Following the path through the trees I came across a garden with a waterfall so I tried to make the water look misty by slowing down the shutterspeed. I think my photo came out ok but I still need to work on my skills.

Also in the area I saw a well-dressed scarecrow guarding the allotments and its early sprouting vegetables, people sheltering from the sun under the long droopy branches of willow trees with a book, and a really interesting but slightly creepy tree with branches that were growing and intertwining with the fence it was next to.

As well as the areas of that park that were groomed and very orderly, there was a section that had trees and foliage growing more wildly. I liked that you could go off track if you wanted to and get lost among tall tress and less beaten path.

At this point, having walked around for a few hours (and getting lost a couple of time), it was starting to become quite hot and I was getting tired, so I thought I should leave and get something to eat. I headed towards the Avenue gardens and the exit nearby. The Avenue gardens have lots of formal displays of flowers and fountains. I like that they have used flowers in some of the fountains too instead of water to create an interesting look.

I thoroughly enjoyed my visit to Regents park and I loved the wonderfully varied, colourful, flower displays, which all made me smile. I look forward to visiting other royal parks soon and coming back here to see what more there is.

Holland Park, London

We’ve had some lovely weather this summer in London and I was able to make the most of it by going to Holland Park one sunny day. The park has so many different types of plants and flowers, and it was a delight to walk along the winding paths taking in all the vibrant colours and varying scents.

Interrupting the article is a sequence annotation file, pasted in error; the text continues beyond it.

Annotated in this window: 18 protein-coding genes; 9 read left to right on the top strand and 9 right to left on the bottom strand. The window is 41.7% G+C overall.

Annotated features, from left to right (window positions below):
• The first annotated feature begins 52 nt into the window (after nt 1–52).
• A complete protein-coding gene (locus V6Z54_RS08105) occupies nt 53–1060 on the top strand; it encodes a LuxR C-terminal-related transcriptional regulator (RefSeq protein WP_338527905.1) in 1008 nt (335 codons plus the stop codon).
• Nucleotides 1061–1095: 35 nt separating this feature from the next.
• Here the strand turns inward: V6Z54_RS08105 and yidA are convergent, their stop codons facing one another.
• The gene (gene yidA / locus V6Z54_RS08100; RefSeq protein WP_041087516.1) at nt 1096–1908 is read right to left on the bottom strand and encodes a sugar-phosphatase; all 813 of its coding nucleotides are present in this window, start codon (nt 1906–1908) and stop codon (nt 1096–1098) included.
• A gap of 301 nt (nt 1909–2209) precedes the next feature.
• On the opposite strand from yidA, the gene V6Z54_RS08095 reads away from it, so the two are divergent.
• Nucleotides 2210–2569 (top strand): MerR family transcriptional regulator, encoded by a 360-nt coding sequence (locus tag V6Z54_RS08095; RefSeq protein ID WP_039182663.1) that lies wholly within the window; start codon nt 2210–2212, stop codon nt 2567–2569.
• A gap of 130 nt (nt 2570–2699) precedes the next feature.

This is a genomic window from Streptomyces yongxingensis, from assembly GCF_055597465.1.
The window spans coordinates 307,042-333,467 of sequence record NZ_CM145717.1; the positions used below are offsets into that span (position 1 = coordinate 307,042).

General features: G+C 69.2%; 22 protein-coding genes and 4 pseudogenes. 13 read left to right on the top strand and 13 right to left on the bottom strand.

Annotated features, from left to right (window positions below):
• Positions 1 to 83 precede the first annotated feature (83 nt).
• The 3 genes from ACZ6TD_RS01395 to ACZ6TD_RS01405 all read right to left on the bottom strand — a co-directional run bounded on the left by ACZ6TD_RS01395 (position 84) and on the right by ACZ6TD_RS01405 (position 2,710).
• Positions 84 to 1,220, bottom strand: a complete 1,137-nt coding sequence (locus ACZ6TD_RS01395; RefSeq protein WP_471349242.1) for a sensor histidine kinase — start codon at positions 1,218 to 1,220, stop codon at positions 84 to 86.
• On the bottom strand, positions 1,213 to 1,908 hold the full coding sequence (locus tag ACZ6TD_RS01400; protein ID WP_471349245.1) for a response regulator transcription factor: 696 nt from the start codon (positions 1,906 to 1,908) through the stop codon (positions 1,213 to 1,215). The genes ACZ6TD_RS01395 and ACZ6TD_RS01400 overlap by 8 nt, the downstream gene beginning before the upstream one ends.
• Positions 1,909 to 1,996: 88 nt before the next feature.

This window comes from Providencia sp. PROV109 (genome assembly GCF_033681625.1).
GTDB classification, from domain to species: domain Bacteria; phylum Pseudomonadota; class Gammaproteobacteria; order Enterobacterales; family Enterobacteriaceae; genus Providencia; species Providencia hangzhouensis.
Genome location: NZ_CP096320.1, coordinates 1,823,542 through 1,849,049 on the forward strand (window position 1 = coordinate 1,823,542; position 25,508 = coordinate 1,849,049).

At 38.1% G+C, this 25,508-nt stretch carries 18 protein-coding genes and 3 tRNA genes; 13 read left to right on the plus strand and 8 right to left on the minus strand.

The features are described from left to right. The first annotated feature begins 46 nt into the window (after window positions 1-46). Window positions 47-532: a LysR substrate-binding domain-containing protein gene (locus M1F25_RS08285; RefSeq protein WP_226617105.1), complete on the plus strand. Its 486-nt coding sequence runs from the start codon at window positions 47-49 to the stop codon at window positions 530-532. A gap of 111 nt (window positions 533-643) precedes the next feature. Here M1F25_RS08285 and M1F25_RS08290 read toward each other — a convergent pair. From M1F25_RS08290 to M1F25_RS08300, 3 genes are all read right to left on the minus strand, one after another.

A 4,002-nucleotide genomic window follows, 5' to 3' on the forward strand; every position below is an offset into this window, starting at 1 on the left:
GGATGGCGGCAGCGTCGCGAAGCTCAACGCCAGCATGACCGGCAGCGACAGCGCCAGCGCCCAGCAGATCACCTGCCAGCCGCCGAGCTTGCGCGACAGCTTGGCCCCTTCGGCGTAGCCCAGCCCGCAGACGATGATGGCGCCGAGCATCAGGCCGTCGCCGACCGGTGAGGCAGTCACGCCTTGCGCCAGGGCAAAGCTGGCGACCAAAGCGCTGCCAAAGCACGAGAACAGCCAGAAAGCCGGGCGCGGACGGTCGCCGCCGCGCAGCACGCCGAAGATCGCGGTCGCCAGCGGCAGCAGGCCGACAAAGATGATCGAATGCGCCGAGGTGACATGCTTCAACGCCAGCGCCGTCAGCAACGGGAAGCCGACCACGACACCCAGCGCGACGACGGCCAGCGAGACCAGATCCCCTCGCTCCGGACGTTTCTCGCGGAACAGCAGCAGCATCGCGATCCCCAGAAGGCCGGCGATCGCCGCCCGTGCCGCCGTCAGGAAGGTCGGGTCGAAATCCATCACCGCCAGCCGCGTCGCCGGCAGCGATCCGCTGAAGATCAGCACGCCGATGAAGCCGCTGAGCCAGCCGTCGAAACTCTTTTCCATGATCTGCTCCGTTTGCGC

One of the main features of the park is it’s beautiful Japanese Kyoto Garden. I was surprised to see that they had Koi carp (and pennies) in the pond as well as a peacock strutting around. There was a pretty waterfall and a walkway that allowed you to cross the pond and through the garden. I found the garden very peaceful and aesthetically pleasing.

There are also some smaller gardens within the park, some that held interesting statues, and others that had stunning flower displays, as well as a giant game of chess.

Overall the park had some beautiful features and you can tell it was very well maintained, and on a sunny day it made for a lovely day out, one that I would definitely recommend.

Slowing Down a Waterfall

I tried my hand at creating a misty water effect on a waterfall in the park yesterday. This is usually achieved by slowing down the shutter speed to allow the light into the lens for longer and creating a sense of movement as the water falls.

Here’s the fountain on a normal shutter speed. You can see that the water is frozen in time and is broken into droplets.

In this second photo where I slowed down the speed of the shutter you can see that the water looks continuous and misty, like flowing water.

The key thing with trying to create a misty effect is that you need a tripod to hold the camera completely still while the shutter closes, as any movement causes the photo to become blurry, like the second photo is a little as I was holding the camera in my hand trying to be still.

I’m pleased with the results so far but hopefully I’ll get more practice and a tripod so the next time I come decide to shoot a flowing river, rapid stream or just a pretty fountain I can aim to get some great photos.